Best ever world rowing champs medal haul

TIME OUT: World champion single sculler Emma Twigg will be studying in Europe until July next year and is the prominent name missing from Rowing NZ's summer squad named today.
TIME OUT: World champion single sculler Emma Twigg will be studying in Europe until July next year and is the prominent name missing from Rowing NZ's summer squad named today.

Memorable gold-medal winning performances from the women's double scull crew and Emma Twigg have propelled New Zealand to a phenomenal medal haul at the world rowing champs.

Men's single sculler Mahe Drysdale and the men's lightweight four also added silvers on the final day of the week-long regatta in Amsterdam, for New Zealand to end with nine medals - six gold, two silver and one bronze.

That made it the most successful world championship event in New Zealand's rowing history as the team backed up their World Cup series win by topping the world champs' medal table ahead of Great Britain and Australia.

At Lake Karapiro in 2010, New Zealand won 10 medals, but just three gold, along with three silver and four bronze.

The women's double scull partnership of Zoe Stevenson and Fiona Bourke were denied gold at last year's world champs in Chungju by Lithuania by 0.04 seconds.

But last night they staged their now trademark late surge to race past their rivals to win gold and extract their revenge.

In a performance that brought back memories of the NZ men's double scull combination of Joseph Sullivan and Nathan Cohen at the 2012 London Olympics, Stevenson and Bourke came from a distant fifth after 500 metres and fourth at the halfway stage - more than three seconds behind leaders Australia - to launch their charge.

Out in lane six, where critics felt it was impossible to win from, the Kiwis flew through the last half of the race to haul in Poland and Australia and won going away in a time of six minutes 38.04 seconds - the second-fastest time in the world.

Twigg capped the perfect season off with a powerful victory over defending champion Kim Crow of Australia.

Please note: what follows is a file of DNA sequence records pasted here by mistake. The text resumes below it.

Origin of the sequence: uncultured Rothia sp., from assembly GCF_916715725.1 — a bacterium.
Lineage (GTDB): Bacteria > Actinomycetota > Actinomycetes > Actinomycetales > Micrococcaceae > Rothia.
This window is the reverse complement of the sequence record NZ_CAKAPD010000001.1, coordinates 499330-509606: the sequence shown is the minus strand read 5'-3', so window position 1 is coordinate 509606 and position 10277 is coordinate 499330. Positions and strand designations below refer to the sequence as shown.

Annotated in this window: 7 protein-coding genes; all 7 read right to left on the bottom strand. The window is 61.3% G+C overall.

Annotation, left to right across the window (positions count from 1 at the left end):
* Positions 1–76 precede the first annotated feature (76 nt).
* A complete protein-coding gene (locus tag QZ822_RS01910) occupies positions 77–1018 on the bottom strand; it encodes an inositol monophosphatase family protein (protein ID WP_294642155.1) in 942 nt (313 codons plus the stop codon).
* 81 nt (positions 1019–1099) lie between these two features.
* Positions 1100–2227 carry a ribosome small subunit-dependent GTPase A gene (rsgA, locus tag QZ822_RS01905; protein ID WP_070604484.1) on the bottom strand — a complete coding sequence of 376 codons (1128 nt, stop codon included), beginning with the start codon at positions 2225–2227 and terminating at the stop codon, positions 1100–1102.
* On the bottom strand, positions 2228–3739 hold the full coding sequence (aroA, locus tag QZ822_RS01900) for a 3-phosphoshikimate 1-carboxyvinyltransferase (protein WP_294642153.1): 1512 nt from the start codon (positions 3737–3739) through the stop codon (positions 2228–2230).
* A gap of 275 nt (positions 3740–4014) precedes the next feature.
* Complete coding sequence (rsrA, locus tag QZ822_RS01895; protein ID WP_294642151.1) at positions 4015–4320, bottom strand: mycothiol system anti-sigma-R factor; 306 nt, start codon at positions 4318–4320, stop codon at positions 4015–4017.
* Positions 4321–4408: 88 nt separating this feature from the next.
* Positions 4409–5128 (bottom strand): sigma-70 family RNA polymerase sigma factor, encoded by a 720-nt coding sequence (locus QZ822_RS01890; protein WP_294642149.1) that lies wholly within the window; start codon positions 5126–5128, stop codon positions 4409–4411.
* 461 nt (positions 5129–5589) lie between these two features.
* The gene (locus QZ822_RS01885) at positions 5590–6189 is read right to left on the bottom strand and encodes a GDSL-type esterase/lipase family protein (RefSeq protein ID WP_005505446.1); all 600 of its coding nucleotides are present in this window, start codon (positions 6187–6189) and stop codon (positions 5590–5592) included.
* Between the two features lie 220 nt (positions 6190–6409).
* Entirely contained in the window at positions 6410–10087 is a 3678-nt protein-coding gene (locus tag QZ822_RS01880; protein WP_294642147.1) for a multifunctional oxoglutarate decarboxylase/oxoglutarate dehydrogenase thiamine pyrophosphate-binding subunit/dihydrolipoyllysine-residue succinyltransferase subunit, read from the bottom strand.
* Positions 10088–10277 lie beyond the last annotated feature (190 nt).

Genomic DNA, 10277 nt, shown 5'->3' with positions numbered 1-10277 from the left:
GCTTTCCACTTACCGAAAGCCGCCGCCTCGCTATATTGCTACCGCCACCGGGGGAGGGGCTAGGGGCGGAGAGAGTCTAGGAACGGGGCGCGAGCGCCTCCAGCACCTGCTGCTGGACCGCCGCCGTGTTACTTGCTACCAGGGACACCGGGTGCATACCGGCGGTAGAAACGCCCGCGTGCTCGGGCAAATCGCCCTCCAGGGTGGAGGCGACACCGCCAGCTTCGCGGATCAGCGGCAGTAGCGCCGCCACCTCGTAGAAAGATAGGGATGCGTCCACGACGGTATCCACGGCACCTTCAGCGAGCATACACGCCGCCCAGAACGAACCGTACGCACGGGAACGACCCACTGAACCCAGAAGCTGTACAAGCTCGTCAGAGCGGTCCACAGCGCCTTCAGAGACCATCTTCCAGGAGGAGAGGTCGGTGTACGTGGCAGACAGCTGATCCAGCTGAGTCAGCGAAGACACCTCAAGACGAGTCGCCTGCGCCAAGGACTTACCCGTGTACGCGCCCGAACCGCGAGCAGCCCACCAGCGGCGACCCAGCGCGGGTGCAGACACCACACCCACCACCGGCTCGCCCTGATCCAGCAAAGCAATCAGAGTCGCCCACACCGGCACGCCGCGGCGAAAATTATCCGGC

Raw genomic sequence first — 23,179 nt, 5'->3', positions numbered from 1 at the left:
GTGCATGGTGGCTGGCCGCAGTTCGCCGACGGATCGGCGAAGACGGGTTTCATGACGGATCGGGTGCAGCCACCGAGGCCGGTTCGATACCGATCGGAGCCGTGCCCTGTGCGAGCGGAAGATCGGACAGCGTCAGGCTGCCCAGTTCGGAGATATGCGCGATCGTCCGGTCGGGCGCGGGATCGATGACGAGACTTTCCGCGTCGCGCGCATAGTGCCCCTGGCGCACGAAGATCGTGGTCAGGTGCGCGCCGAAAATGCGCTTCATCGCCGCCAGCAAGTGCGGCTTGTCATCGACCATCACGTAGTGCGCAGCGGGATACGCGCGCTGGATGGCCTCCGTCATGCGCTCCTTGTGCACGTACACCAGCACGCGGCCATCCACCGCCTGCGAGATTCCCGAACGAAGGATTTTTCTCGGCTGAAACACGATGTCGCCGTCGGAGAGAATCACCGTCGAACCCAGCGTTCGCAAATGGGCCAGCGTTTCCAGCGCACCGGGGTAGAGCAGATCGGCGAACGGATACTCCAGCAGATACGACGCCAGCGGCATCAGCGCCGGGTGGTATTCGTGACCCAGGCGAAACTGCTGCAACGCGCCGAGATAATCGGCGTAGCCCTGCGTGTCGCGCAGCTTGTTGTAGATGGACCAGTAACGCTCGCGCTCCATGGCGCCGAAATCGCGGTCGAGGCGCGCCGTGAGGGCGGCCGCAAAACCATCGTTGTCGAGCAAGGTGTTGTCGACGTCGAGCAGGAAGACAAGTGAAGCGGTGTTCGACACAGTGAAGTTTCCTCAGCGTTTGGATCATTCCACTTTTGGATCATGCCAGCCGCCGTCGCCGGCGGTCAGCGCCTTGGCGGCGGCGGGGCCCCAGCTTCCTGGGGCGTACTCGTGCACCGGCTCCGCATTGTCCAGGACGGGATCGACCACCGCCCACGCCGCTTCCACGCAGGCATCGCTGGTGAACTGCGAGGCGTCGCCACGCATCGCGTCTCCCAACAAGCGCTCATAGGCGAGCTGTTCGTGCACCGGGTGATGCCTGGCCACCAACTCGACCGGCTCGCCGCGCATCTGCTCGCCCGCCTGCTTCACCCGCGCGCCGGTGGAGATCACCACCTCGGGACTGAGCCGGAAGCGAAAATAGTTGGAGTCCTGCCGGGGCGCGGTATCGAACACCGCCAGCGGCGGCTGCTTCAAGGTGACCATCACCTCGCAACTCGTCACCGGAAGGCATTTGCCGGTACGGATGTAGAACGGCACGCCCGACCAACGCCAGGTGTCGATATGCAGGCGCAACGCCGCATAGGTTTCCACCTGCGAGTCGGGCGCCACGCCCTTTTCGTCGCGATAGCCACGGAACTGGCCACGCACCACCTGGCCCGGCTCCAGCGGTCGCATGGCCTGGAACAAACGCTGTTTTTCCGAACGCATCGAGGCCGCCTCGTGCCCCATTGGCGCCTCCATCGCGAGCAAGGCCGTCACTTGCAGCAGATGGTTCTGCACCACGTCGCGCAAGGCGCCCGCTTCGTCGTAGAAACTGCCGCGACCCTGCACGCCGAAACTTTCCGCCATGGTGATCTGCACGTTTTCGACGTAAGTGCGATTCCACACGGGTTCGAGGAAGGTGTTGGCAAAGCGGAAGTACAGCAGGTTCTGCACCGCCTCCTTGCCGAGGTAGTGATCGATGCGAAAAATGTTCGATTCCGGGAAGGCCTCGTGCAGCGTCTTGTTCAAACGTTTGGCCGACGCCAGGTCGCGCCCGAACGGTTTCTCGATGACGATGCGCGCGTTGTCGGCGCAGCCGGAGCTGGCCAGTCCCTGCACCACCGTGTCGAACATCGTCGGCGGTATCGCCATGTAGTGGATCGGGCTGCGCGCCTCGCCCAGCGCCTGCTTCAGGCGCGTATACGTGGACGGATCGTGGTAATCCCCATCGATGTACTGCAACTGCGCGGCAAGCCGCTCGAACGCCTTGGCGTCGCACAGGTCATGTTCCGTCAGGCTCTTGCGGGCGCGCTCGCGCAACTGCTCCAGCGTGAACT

The 27-year-old had earlier won gold at all three World Cup regattas this year in Sydney, Aiguebelette and Lucerne and again proved too strong for the Australian, taking the lead before the halfway stage and establishing a winning break. Twigg's victory time of 7:14.95 was almost two and a half seconds quicker than the silver medalist.

Twigg will now head to study in Europe and may miss the entire 2015 season - including Olympic qualifying at next year's world champs, which would leave the task of qualifying the women's single scull boat in the hands of an inferior sculler.

Chasing his sixth world championship title - to go with Olympic gold and bronze - Drysdale staged a tense battle with his fierce on-water rival and off-water friend Ondrej Synek of the Czech Republic.

Drysdale made his trademark move in the second half of the 2000m race to draw level with Synek and the pair traded blows down the Bosbaan for the rest of their dogfight.

The 35-year-old Kiwi looked likely to land gold with 200m left but Synek dug deep to go past Drysdale and win in a sharp 6:37.12; a margin of victory of 0.68 seconds.

The Kiwi lightweight four had won gold at the last two World Cup regattas this year prior to Amsterdam but received a major setback following their heat.

James Lassche was forced to withdraw from the crew ahead of their semifinal due to a back injury and replaced in the boat by Alistair Bond.

The younger brother of Hamish Bond pulled out of his scheduled C final in the lightweight double scull with crewmate Adam Ling to take Lassche's place, but it was an incredibly tough task for the new set-up to chase gold they'd been eyeing since silver behind Denmark at last year's world champs.

The new lineup of James Hunter, Bond, Peter Taylor and Curtis Rapley almost pulled off a miraculous win, but had to bow in the latter stages to the Danes by just over a second and a half.

Rowing New Zealand will now name a high performance summer squad on September 10 for the group to commence training on September 29 as an extended build-up to Olympic qualifying year.